Disease caused by reduced blood supply to heart now biggest health scare in India

Ischemic heart disease is biggest reason for deteriorating health of men as well as women, says a study

By Jyotsna Singh
Published: Thursday 27 August 2015

Ischemic heart disease or illness in which blood and oxygen supply to heart is reduced is emerging as the main health problem in India. It often leads to heart attacks.

From 1990 to 2013, health loss among men due to this disease increased by 79.9 per cent, while among women, the loss increased by 69 per cent during the same period.

A study published in international journal The Lancet, on August 27, revealed some startling figures. The study was conducted by an international consortium of researchers working on Global Burden of Disease (GBD). The researchers include those from Public Health Foundation of India (PHFI) and from Institute for Health Metrics and Evaluation (IHME) at the University of Washington.

The study observed that India has shown remarkable progress in increasing life expectancy at birth, but the progress has been slow in quality of life. The study calculated disability-adjusted life years (DALYs) for each disease; a mark of quality of life till a person is alive, called the health loss.

“The relative contribution of Ischemic heart disease to the disease burden in India has doubled over the past 25 years, making it the leading cause of health loss among both men and women in India presently,” said K Srinath Reddy, president at PHFI.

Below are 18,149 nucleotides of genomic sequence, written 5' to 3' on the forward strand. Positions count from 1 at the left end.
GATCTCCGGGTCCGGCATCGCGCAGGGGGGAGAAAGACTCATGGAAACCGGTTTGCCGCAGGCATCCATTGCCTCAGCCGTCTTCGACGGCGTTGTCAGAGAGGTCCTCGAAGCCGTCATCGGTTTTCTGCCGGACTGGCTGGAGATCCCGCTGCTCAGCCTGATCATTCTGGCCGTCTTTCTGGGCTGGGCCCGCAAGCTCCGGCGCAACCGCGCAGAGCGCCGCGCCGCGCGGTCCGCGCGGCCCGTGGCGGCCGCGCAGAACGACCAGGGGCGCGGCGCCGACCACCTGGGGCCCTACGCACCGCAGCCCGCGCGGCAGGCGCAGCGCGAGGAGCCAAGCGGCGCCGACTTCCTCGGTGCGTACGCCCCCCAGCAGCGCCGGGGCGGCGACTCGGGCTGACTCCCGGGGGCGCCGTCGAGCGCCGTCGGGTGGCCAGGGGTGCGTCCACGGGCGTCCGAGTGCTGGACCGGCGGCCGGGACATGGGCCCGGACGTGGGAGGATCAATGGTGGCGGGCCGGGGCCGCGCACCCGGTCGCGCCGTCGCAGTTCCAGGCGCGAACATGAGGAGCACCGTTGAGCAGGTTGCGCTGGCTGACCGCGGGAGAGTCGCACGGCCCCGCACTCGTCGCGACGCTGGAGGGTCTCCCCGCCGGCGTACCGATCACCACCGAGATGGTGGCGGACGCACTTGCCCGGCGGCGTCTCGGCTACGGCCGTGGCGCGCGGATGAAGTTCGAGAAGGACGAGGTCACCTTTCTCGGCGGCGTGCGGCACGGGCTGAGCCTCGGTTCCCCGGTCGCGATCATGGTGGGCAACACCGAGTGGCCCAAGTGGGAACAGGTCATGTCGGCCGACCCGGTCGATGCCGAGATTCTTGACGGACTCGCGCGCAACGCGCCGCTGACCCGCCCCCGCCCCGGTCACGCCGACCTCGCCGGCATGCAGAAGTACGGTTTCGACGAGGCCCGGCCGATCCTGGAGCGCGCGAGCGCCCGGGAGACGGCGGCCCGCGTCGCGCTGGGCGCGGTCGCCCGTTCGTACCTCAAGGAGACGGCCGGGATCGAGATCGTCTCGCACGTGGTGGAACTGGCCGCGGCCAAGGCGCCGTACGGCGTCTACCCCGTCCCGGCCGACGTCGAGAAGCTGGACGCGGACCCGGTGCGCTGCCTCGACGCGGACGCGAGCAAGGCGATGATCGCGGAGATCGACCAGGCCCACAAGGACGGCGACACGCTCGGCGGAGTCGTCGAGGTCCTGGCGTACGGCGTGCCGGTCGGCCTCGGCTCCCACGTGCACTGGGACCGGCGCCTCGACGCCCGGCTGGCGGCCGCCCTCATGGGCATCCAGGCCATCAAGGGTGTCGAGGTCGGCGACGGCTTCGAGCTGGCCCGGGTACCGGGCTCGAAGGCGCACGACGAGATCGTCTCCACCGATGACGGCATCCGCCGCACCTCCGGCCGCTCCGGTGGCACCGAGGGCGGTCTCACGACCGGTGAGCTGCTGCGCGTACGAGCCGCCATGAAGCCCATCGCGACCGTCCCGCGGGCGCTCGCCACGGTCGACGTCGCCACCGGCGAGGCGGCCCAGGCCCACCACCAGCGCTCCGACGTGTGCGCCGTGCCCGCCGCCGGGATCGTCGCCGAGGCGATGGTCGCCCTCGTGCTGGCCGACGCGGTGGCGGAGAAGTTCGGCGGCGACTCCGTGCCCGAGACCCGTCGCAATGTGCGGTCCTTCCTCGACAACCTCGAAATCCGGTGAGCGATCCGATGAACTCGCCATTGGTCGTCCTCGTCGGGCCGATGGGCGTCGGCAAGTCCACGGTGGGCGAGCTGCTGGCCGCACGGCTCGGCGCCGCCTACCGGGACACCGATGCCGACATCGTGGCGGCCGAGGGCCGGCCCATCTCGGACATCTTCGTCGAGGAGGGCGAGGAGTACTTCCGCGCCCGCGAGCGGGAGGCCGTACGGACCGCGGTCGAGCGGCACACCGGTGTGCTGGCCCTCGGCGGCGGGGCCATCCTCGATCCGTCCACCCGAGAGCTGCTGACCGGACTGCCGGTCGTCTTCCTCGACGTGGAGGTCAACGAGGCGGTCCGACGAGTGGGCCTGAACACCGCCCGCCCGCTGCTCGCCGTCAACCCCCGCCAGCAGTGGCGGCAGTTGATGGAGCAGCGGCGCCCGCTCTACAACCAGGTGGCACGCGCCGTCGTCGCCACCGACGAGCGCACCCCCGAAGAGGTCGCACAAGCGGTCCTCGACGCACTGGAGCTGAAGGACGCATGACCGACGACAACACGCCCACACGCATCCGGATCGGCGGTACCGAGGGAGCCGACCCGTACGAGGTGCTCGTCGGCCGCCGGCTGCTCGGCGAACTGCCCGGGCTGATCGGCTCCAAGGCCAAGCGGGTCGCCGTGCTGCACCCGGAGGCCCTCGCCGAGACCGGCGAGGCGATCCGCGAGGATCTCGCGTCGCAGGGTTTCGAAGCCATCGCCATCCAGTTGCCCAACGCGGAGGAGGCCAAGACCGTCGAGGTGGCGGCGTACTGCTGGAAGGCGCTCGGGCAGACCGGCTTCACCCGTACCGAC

Diseases of brain are other cause of concern. While health loss men among increased by 59.8 per cent between 1990 and 2013, it increased by 36.8 per cent among women.

Diseases related to mental health have also seen a spike. While a growing concern among men is self-harm, that increased by as high as 149.9 per cent from 1990 to 2013, depressive disorders among women increased by 66.1 per cent during the same period.

“Healthy life expectancy in India is 12 years lower for women and eight years lower for men than in neighbouring Sri Lanka,” said study co-author Lalit Dandona, professor at PHFI and IHME. “This difference indicates that substantial health improvements in India are possible and that public policy should make this a top priority in order to enable India reach its optimal development potential,” he said.

Life expectancy in India increased by 6.9 years for men between 1990 and 2013 and 10.3 years for women in the same period. But healthy life expectancy increased by less: men gained 6.4 years and women gained 8.9 years. Life expectancy for women in India still outpaces that of men, 68.5 years compared to 64.2 years.

Global burden

The study was conducted for 306 diseases in 188 countries. It said that due to marked declines in death and illness caused by HIV/AIDS and malaria in the past decade and advances made in addressing communicable, maternal, neonatal, and nutritional disorders, health has improved significantly around the world. Global life expectancy at birth for both sexes rose by 6.2 years (from 65.3 in 1990 to 71.5 in 2013), while healthy life expectancy at birth rose by 5.4 years (from 56.9 in 1990 to 62.3 in 2013). 

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